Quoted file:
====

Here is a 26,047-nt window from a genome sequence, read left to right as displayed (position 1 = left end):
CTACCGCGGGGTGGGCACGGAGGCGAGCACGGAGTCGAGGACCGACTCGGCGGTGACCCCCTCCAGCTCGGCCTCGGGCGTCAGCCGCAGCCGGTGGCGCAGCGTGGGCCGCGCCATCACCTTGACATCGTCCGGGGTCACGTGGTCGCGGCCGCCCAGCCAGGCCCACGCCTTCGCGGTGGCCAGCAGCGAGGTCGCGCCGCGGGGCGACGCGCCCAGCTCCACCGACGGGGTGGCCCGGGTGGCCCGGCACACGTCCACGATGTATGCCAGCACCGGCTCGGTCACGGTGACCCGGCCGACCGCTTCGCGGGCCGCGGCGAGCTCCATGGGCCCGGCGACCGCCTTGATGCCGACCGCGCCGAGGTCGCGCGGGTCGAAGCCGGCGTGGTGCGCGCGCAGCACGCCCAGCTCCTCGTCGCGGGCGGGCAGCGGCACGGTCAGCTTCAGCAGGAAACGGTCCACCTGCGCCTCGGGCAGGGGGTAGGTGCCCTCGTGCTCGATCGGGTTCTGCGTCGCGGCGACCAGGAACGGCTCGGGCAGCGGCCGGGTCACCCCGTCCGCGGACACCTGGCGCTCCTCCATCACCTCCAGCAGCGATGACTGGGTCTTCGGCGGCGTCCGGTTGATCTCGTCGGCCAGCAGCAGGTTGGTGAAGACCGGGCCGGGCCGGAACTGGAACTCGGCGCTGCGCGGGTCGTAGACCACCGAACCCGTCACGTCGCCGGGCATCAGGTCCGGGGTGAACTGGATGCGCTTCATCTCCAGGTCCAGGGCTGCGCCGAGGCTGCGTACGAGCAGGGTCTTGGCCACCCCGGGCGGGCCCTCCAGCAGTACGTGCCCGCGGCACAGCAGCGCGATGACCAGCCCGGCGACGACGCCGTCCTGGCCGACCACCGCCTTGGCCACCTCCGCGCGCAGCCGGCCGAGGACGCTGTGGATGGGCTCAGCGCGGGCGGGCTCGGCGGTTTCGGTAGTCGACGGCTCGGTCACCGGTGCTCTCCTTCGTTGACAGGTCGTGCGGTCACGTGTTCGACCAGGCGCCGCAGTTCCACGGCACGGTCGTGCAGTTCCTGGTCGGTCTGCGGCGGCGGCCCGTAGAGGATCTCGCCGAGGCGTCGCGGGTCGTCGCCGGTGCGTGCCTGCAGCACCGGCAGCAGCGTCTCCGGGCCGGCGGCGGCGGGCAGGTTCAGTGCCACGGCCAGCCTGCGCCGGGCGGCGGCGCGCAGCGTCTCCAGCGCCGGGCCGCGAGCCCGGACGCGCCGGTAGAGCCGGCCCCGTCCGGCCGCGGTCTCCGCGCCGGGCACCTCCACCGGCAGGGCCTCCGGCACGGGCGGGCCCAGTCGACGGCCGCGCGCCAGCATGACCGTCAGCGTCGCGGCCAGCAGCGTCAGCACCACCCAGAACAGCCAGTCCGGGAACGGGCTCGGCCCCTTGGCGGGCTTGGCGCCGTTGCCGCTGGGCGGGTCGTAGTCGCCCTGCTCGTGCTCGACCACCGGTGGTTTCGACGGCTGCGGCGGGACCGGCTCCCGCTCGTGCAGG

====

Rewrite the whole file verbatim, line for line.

Here is a 26,047-nt window from a genome sequence, read left to right as displayed (position 1 = left end):
CTACCGCGGGGTGGGCACGGAGGCGAGCACGGAGTCGAGGACCGACTCGGCGGTGACCCCCTCCAGCTCGGCCTCGGGCGTCAGCCGCAGCCGGTGGCGCAGCGTGGGCCGCGCCATCACCTTGACATCGTCCGGGGTCACGTGGTCGCGGCCGCCCAGCCAGGCCCACGCCTTCGCGGTGGCCAGCAGCGAGGTCGCGCCGCGGGGCGACGCGCCCAGCTCCACCGACGGGGTGGCCCGGGTGGCCCGGCACACGTCCACGATGTATGCCAGCACCGGCTCGGTCACGGTGACCCGGCCGACCGCTTCGCGGGCCGCGGCGAGCTCCATGGGCCCGGCGACCGCCTTGATGCCGACCGCGCCGAGGTCGCGCGGGTCGAAGCCGGCGTGGTGCGCGCGCAGCACGCCCAGCTCCTCGTCGCGGGCGGGCAGCGGCACGGTCAGCTTCAGCAGGAAACGGTCCACCTGCGCCTCGGGCAGGGGGTAGGTGCCCTCGTGCTCGATCGGGTTCTGCGTCGCGGCGACCAGGAACGGCTCGGGCAGCGGCCGGGTCACCCCGTCCGCGGACACCTGGCGCTCCTCCATCACCTCCAGCAGCGATGACTGGGTCTTCGGCGGCGTCCGGTTGATCTCGTCGGCCAGCAGCAGGTTGGTGAAGACCGGGCCGGGCCGGAACTGGAACTCGGCGCTGCGCGGGTCGTAGACCACCGAACCCGTCACGTCGCCGGGCATCAGGTCCGGGGTGAACTGGATGCGCTTCATCTCCAGGTCCAGGGCTGCGCCGAGGCTGCGTACGAGCAGGGTCTTGGCCACCCCGGGCGGGCCCTCCAGCAGTACGTGCCCGCGGCACAGCAGCGCGATGACCAGCCCGGCGACGACGCCGTCCTGGCCGACCACCGCCTTGGCCACCTCCGCGCGCAGCCGGCCGAGGACGCTGTGGATGGGCTCAGCGCGGGCGGGCTCGGCGGTTTCGGTAGTCGACGGCTCGGTCACCGGTGCTCTCCTTCGTTGACAGGTCGTGCGGTCACGTGTTCGACCAGGCGCCGCAGTTCCACGGCACGGTCGTGCAGTTCCTGGTCGGTCTGCGGCGGCGGCCCGTAGAGGATCTCGCCGAGGCGTCGCGGGTCGTCGCCGGTGCGTGCCTGCAGCACCGGCAGCAGCGTCTCCGGGCCGGCGGCGGCGGGCAGGTTCAGTGCCACGGCCAGCCTGCGCCGGGCGGCGGCGCGCAGCGTCTCCAGCGCCGGGCCGCGAGCCCGGACGCGCCGGTAGAGCCGGCCCCGTCCGGCCGCGGTCTCCGCGCCGGGCACCTCCACCGGCAGGGCCTCCGGCACGGGCGGGCCCAGTCGACGGCCGCGCGCCAGCATGACCGTCAGCGTCGCGGCCAGCAGCGTCAGCACCACCCAGAACAGCCAGTCCGGGAACGGGCTCGGCCCCTTGGCGGGCTTGGCGCCGTTGCCGCTGGGCGGGTCGTAGTCGCCCTGCTCGTGCTCGACCACCGGTGGTTTCGACGGCTGCGGCGGGACCGGCTCCCGCTCGTGCAGG